Solar Sister is a social enterprise that recruits, trains, and supports African women launch clean-energy businesses in their communities, selling lights and cookstoves to their neighbors. We are organized around the principle that women must be intentionally included in discussions around energy.

4 questions, 4 answers. What’s next after the Paris agreement?

John Roome's picture



Today, April 22, 2016, marks a key moment for the world with the signing of the historic Paris climate change agreement. A record number of world leaders are expected in New York at the United Nations Headquarters for the high-level signing ceremony.

It’s a clear sign that people recognize that the changing climate is impacting us now – the recent record-breaking temperature, spread of infectious diseases, and climatic conditions, are increasingly alarming and must be dealt with before it’s too late. Now is the time for action and for countries and governments to deliver on their promises made in Paris.

I’ve answered some questions that will better help explain why the signing of the Paris Agreement is critical and how we in the World Bank Group are stepping up our efforts to help countries deliver on their pledges.

Earth Day 2016: In a rapidly urbanizing world, cities hold the key to a greener future

Kevin Taylor's picture
Photo: Mricon/Flickr
This Earth Day, we have good reason to celebrate. It’s been a year that saw historic commitments along the path of our collective response to climate change and how we will live on the planet in this century.
 
In September, global leaders adopted the Sustainable Development Goals and are now working to put them into force to end poverty, while also combating climate change and ensuring that our future is prosperous for all people.
 
The Paris Agreement reached at COP 21 last December represents our best foot forward toward cutting carbon pollution and building resilience to the climate threats we face. And that momentum continues this week, as leaders from around the world gather in New York City to formally sign the Agreement to turn those promises into action.
 
Increasingly, that future will be more urbanized than ever before. 6 out of 10 people on the planet will live in cities by 2030. However, more than 820 million people live in slums and this number, sadly, is increasing. Fortunately, more and more local leaders are stepping up efforts to make cities more efficient, inclusive, resilient, and productive to address the global challenges of climate change, poverty, and inequality.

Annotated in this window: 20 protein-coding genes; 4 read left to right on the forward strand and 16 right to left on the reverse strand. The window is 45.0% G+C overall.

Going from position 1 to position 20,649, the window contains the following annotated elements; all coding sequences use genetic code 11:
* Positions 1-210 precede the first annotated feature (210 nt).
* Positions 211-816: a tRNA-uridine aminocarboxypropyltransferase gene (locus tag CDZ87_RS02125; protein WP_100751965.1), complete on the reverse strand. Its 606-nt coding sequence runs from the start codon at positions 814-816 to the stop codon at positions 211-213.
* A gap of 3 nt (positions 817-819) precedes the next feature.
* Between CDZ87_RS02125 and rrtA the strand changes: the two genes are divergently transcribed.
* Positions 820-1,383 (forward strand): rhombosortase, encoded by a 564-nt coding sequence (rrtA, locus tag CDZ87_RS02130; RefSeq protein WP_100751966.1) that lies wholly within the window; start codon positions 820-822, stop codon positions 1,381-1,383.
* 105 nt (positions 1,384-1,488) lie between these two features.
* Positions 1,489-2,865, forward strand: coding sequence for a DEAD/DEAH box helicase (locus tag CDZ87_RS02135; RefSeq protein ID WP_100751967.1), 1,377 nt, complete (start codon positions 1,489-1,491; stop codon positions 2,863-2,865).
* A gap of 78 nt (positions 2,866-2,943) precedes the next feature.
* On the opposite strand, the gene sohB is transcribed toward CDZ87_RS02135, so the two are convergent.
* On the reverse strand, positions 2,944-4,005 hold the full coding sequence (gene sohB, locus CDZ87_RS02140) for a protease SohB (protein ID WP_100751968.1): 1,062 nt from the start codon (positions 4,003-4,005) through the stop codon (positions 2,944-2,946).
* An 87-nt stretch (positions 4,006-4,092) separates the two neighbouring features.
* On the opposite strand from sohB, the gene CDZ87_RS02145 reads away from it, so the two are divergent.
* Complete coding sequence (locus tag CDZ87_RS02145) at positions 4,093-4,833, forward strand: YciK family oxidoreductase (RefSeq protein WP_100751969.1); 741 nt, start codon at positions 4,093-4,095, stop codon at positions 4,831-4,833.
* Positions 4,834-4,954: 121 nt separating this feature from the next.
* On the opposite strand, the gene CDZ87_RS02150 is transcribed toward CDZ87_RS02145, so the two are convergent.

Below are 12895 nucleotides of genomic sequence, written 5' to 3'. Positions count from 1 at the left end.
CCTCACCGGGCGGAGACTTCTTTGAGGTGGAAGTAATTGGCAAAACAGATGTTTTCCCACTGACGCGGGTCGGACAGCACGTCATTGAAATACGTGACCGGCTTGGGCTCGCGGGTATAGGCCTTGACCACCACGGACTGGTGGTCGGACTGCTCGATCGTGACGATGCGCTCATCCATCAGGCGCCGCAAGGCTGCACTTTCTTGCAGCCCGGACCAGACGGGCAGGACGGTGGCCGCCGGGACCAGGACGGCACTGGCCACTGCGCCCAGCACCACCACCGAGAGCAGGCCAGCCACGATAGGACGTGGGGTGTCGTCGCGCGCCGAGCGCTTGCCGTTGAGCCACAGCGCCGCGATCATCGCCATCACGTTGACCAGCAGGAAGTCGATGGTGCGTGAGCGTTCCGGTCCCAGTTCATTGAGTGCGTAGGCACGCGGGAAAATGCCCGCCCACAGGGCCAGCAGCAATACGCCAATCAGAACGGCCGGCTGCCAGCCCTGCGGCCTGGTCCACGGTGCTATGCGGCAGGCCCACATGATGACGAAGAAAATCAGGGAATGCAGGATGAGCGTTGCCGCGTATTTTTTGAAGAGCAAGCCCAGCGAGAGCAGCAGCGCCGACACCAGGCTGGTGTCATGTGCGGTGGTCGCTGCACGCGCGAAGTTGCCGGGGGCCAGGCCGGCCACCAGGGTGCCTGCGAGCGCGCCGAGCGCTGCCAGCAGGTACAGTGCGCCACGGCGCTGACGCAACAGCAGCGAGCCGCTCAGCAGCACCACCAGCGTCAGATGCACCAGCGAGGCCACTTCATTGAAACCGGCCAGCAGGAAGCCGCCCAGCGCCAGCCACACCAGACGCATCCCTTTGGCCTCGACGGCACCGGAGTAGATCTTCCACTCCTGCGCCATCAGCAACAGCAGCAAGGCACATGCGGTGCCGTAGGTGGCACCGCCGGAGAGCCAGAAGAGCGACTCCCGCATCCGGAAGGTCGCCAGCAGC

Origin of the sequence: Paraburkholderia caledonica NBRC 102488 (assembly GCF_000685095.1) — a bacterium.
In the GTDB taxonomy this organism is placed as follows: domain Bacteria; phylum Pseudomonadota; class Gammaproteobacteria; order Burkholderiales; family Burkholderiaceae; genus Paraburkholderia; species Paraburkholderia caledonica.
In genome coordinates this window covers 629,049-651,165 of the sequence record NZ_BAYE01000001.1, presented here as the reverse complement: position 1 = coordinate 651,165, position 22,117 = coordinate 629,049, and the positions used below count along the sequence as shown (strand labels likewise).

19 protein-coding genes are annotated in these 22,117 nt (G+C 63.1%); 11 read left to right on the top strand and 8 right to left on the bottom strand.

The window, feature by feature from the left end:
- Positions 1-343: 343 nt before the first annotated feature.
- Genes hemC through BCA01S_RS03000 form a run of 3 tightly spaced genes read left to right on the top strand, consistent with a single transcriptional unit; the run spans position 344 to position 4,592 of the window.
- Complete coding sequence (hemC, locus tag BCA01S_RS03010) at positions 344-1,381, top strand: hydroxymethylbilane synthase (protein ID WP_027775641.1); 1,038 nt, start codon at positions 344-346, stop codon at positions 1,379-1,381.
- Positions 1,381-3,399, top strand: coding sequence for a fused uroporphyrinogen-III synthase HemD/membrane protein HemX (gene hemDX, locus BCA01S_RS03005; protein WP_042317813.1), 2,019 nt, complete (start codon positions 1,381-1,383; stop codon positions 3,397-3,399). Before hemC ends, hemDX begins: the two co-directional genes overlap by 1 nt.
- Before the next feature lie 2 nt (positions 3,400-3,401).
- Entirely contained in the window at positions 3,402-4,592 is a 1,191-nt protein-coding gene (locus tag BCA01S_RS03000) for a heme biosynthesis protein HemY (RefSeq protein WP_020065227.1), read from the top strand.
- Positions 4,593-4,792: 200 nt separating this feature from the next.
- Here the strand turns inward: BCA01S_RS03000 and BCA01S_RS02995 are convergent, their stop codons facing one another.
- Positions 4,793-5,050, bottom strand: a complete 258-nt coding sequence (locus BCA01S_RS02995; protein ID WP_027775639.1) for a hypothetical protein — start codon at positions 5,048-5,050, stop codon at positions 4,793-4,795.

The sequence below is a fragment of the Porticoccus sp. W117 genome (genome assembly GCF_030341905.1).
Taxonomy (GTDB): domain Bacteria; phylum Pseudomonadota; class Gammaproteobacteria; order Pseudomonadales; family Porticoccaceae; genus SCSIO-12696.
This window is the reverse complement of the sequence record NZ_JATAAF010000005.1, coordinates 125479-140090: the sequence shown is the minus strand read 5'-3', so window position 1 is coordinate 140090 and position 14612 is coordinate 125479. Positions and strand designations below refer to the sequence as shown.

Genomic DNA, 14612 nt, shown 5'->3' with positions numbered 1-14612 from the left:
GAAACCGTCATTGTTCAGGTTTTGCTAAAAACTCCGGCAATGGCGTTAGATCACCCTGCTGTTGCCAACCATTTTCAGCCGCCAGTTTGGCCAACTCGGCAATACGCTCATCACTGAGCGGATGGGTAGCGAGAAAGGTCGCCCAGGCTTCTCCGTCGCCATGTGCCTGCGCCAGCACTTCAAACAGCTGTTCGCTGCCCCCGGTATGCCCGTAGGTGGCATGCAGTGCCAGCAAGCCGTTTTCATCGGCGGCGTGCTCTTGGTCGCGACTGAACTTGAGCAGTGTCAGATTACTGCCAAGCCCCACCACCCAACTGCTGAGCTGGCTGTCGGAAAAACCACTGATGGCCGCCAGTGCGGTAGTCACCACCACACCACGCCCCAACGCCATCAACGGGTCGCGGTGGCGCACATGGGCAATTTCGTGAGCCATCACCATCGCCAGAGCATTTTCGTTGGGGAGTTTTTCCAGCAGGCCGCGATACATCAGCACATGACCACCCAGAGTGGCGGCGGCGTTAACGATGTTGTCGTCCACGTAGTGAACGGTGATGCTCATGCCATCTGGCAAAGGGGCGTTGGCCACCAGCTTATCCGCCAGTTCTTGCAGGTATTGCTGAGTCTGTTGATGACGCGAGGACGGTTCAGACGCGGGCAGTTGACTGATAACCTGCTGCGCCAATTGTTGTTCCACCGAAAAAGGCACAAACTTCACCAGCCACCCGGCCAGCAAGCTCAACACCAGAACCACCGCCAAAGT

This year, we can celebrate another global commitment in the launch of the Compact of Mayors. Nearly 500 mayors and local officials have signed the Compact to mark their pledge to tackle climate change. Most of these leaders were in Paris for COP 21 to call on nations to follow their example.
 
It is critical to seize this momentum to turn the promise of the Paris Agreement, SDGs, and Compact of Mayors into reality. For climate change, we need to significantly reduce CO2 emissions as soon as possible, as the window for avoiding the worst impacts of climate change is rapidly closing.

Piloting results-based financing for disaster risk and climate resilience in Morocco

Axel Baeumler's picture
Rain over Djemaa El Fna Square, Marrakech, Morocco - Shanti Hesse l Shutterstock.com

Can results-based financing help countries better prepare for natural disasters? Can we use financial incentives to promote disaster prevention instead of disaster response? And how can insurance programs mitigate the financial fallout that often accompanies disasters? In Morocco, we’ve been working with the government to pilot the World Bank’s first Program-for-Results (PforR) loan in disaster risk management and resilience.